Distributed Coordination via ZooKeeper

Staff - Faculty of Informatics

Start date: 11 October 2011

End date: 12 October 2011

The Faculty of Informatics is pleased to announce a seminar given by Flavio Junqueira

DATE: Tuesday, October 11th, 2011
PLACE: USI Università della Svizzera italiana, room A34, Red building (Via G. Buffi 13)
TIME: 10.30

Building distributed systems is hard. They often involve using algorithms and techniques that are intricate, and system developers often do not have the time (or will) to deal with convoluted theory details of distributed algorithms. Process communication, partition of data and computation, request routing, and configuration management are all issues that a developer of large distributed systems has to face. Such issues become even more complex when system and network failures are part of the mix, which are not uncommon in data-center environments. The recent trend of cloud computing brings even more challenges in the form of elasticity, the ability to add and remove servers, and scale. 
To mitigate the challenges of developing and running large distributed systems at Yahoo!, we developed a coordination system called ZooKeeper. Since the first time it was deployed in production four years ago, it has grown in popularity both inside and outside of Yahoo!. ZooKeeper is currently an open source project with developers and contributors from multiple companies (http://zookeeper.apache.org/).
The popularity of ZooKeeper stems from its simple, yet powerful API and its excellent performance. The API of ZooKeeper has been inspired by file system APIs, which are often familiar to developers, thus simplifying adoption. There are some key differences, however, that lead to an efficient implementation and enable extensive use of ZooKeeper.  One such an important feature is watchers. ZooKeeper foregoes client caches and uses watchers to notify clients of changes to the ZooKeeper state instead. Cache invalidation in large systems can create the convoy effect, which has negative and important performance consequences. ZooKeeper is also a crash-tolerant system and relies upon an efficient broadcast protocol, Zab, to maintain the state of replicas consistent. One key feature of Zab is enabling multiple outstanding client operations.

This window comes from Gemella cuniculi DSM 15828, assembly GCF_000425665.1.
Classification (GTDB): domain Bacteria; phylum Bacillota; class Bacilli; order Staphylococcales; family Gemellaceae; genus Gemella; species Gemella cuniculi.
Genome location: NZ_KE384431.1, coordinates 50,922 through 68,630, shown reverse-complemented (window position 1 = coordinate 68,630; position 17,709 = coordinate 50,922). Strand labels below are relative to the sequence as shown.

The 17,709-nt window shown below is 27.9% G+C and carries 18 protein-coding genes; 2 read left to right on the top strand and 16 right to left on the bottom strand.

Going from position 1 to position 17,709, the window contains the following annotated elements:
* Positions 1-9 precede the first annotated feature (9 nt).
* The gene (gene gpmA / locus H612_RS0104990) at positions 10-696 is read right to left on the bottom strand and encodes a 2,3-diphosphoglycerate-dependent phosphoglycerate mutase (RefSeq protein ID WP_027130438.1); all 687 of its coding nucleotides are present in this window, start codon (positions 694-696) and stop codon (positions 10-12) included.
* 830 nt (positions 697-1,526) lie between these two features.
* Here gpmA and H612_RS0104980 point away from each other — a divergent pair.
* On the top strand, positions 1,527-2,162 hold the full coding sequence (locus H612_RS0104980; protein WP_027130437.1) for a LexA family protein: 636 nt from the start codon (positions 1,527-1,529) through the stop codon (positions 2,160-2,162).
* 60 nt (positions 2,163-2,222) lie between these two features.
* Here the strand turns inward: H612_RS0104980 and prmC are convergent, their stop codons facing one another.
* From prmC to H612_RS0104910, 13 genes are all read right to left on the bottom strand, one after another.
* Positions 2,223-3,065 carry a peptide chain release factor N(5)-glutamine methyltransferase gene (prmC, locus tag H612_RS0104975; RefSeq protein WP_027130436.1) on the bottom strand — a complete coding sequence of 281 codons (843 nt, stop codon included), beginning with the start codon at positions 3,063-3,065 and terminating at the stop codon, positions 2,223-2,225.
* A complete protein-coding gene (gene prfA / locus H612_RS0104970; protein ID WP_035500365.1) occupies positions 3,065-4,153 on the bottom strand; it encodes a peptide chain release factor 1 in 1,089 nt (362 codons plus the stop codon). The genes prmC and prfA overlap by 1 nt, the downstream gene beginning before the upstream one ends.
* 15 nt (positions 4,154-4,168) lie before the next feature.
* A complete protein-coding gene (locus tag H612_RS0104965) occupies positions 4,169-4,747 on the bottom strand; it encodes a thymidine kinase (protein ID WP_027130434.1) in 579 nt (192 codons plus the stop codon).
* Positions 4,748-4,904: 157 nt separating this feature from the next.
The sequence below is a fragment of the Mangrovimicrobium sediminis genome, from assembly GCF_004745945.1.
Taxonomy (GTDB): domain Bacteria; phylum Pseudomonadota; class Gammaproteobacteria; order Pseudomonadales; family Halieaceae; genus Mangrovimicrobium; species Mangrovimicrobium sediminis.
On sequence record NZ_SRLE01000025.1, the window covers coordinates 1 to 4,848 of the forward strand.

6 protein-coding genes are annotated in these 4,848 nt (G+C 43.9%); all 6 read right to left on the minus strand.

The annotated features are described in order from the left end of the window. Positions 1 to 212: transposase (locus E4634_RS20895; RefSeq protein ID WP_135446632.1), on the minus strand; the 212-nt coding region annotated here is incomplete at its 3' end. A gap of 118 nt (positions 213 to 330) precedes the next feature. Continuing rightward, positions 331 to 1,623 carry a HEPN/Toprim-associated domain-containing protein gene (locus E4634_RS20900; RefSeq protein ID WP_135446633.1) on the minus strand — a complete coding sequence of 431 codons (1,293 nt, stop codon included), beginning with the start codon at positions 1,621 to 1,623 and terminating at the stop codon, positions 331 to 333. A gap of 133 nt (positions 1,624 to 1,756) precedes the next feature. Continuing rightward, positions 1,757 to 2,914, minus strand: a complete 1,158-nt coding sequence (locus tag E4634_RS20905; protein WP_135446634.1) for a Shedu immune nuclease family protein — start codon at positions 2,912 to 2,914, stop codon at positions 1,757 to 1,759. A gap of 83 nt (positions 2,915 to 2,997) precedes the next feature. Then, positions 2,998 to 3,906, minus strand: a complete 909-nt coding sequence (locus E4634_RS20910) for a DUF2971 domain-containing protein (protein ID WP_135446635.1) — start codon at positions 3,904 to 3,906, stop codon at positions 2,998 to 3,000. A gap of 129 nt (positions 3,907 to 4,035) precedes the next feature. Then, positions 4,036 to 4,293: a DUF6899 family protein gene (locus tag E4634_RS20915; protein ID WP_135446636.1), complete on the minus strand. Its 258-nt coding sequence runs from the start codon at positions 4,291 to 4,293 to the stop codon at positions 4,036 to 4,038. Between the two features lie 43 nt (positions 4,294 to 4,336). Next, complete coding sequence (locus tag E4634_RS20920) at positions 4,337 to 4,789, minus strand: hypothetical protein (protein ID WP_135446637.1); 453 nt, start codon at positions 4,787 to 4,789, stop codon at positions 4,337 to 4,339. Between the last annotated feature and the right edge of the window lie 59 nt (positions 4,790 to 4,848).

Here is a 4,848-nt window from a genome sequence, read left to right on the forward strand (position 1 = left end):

In this presentation, we review some of the key design choices we have made for ZooKeeper.  We discuss a few practical examples to explain where and how it has been used, present some evaluation results, and share some of the experience with conducting a project from research to widespread use. 

Flavio Junqueira is a Research Scientist with Yahoo Research and leads the Scalable Computing group in Barcelona, Spain. He holds a PhD degree from University of California San Diego (UCSD) in computer science, a MSc degree in Electrical Engineering from COPPE/UFRJ in Rio de Janeiro, and a BS degree cum laude in Electrical Engineering from UFRJ in Rio de Janeiro. His main research interest is distributed systems and algorithms, and he has focused on topics such as dependability, concurrency, and replication. Additionally, he has worked on projects related to the modeling of failures and vulnerabilities in distributed systems, the design of distributed algorithms, and the design of large-scale distributed systems for Web search. He is the recipient of  a number of awards and nominations, such as the CSE Department best PhD dissertation award, a nomination to the ACM PhD Dissertation award, and the best paper awards at ACM CIKM 2009 and USENIX ATC 2010. He is an active contributor to open source projects, such as Hadoop, ZooKeeper, BookKeeper, and S4 hosted by the Apache Software Foundation.

HOST: Prof. Fernando Pedone